Dominion Day in the 1930s

dominion-day-poster2Happy Canada Day to one and all (or as Portia and her fellow-Canadians would have called it back in the 1930s, Dominion Day!).

Canada officially became a country in the British Empire in 1867 with the enactment of the British North America Act.

Prior to that the land we now call Canada was just a bunch of European and American settlements.

The Canadian Red Ensign was Canada’s flag at the time (it would not be replaced by the modern version of the red and white flag until 1965).

Dominion Day celebrations were not as popular as Canada Day celebrations are because back then Canadians still thought of themselves as pretty British. There was a big Dominion Day celebration in 1917 marking the golden anniversary of the Confederation and then again in 1927 – called the diamond jubilee.

By 1932, Portia is back in Toronto, pursuing a case on behalf of her best friend, Annie Coleson, so I am sure she partook in the local celebrations of her native country’s birthday!


Toronto Newspapers of the 1930s

The Daily Star on sale.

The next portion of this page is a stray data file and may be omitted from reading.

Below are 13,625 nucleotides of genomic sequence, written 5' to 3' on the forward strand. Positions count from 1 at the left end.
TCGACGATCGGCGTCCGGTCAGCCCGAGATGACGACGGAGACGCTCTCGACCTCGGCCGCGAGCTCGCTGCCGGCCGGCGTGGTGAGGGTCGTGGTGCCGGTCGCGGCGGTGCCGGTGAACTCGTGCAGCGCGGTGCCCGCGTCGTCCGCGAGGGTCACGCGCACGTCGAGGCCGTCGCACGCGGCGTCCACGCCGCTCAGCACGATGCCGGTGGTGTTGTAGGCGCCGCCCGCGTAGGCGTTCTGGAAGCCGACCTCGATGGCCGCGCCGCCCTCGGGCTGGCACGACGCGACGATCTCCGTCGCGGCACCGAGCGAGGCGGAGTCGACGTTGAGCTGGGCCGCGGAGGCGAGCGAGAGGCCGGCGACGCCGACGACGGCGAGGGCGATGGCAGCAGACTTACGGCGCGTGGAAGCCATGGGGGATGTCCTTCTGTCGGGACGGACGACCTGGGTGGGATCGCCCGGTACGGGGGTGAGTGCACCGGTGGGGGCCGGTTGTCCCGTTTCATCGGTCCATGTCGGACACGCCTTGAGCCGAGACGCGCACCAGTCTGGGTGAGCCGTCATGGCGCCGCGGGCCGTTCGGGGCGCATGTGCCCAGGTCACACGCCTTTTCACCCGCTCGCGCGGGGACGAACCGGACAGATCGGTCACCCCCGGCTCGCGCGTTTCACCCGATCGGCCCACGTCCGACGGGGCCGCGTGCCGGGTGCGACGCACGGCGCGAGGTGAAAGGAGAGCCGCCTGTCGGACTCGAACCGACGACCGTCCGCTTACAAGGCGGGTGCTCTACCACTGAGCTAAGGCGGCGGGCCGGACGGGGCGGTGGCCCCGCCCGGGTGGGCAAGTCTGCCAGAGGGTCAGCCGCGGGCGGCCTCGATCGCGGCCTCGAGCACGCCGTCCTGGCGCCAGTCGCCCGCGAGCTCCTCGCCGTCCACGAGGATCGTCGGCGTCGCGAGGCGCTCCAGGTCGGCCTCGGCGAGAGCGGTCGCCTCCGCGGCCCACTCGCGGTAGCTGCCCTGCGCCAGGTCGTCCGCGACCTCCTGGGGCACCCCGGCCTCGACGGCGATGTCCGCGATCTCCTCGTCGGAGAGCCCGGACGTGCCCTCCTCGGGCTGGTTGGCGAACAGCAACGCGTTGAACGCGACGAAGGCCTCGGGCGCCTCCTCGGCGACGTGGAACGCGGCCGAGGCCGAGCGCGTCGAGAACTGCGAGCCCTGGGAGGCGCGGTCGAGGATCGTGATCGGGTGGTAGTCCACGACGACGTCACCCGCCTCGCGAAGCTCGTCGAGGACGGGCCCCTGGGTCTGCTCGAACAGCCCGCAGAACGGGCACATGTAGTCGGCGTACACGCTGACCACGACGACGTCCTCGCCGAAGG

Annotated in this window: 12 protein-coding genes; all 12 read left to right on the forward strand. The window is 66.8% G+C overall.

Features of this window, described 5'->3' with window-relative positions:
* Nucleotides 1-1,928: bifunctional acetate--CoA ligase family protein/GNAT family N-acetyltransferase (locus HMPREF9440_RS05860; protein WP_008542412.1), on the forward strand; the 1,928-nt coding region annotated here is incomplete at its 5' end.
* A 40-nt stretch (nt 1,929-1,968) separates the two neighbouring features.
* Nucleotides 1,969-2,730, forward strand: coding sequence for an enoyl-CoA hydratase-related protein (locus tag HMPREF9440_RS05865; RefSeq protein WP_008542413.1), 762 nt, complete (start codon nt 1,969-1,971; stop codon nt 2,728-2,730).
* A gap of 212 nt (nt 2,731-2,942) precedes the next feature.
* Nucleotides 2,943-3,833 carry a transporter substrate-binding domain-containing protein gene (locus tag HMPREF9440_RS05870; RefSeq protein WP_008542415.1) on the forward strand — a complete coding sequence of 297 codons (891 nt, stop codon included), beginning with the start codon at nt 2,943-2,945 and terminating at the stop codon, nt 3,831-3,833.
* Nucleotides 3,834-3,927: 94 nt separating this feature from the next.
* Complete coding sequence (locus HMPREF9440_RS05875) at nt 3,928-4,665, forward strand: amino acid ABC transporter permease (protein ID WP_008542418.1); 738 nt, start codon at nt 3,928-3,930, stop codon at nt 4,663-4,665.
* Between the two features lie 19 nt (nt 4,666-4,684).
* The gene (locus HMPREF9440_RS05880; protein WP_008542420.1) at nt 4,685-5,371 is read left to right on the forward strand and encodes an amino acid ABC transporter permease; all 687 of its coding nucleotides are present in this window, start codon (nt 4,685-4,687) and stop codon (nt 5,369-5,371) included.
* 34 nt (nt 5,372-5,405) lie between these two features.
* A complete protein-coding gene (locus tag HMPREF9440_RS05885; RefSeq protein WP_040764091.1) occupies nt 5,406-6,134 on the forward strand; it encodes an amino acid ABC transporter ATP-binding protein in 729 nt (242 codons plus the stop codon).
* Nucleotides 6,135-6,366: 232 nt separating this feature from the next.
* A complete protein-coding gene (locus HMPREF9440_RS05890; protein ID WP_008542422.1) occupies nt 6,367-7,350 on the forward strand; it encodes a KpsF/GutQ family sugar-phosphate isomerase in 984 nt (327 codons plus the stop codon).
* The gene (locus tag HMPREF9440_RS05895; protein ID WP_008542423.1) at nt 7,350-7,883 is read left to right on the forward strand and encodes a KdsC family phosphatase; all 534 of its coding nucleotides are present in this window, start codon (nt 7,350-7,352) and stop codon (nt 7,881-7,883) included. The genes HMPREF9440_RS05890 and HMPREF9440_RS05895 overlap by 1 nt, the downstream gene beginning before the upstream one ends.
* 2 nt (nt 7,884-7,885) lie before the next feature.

The Daily Star on sale (from the BlogTO article – 2011, originally from the Toronto Archives)

I’m researching Toronto newspapers today and thought I would share some of my findings with you interested folks!

BlogTO has done a lot of my work for me in this piece from 2011.

It looks like The Globe and Mail was still called The Globe as of the early 1930s (this is prior to their merger with Mail and Empire in 1936). It would have been a viable source of news for Portia and Annie as they navigate the streets of Montreal and Toronto. Here is the wikipedia article for The Globe and Mail.

The Toronto Evening Telegram was a local Toronto paper which would have been hard to get one’s hands on outside of the city and folded in 1971. It was in direct competition with the Toronto Star, which back in the 30s was called The Toronto Daily Star, and was supposed to better represent the ‘common man’s interests. You can read more about the history of the Toronto Star on their website here.

The Montreal Gazette (just called Gazette in the 30s) it turns out has been around forever – founded in 1778 if you can imagine – and was in a dual French-English format. The competing Quebec Gazette is an English-language weekly these days but back in the 30s was a dual French-English weekly.

So there you have it. All the news our girls could want in print form!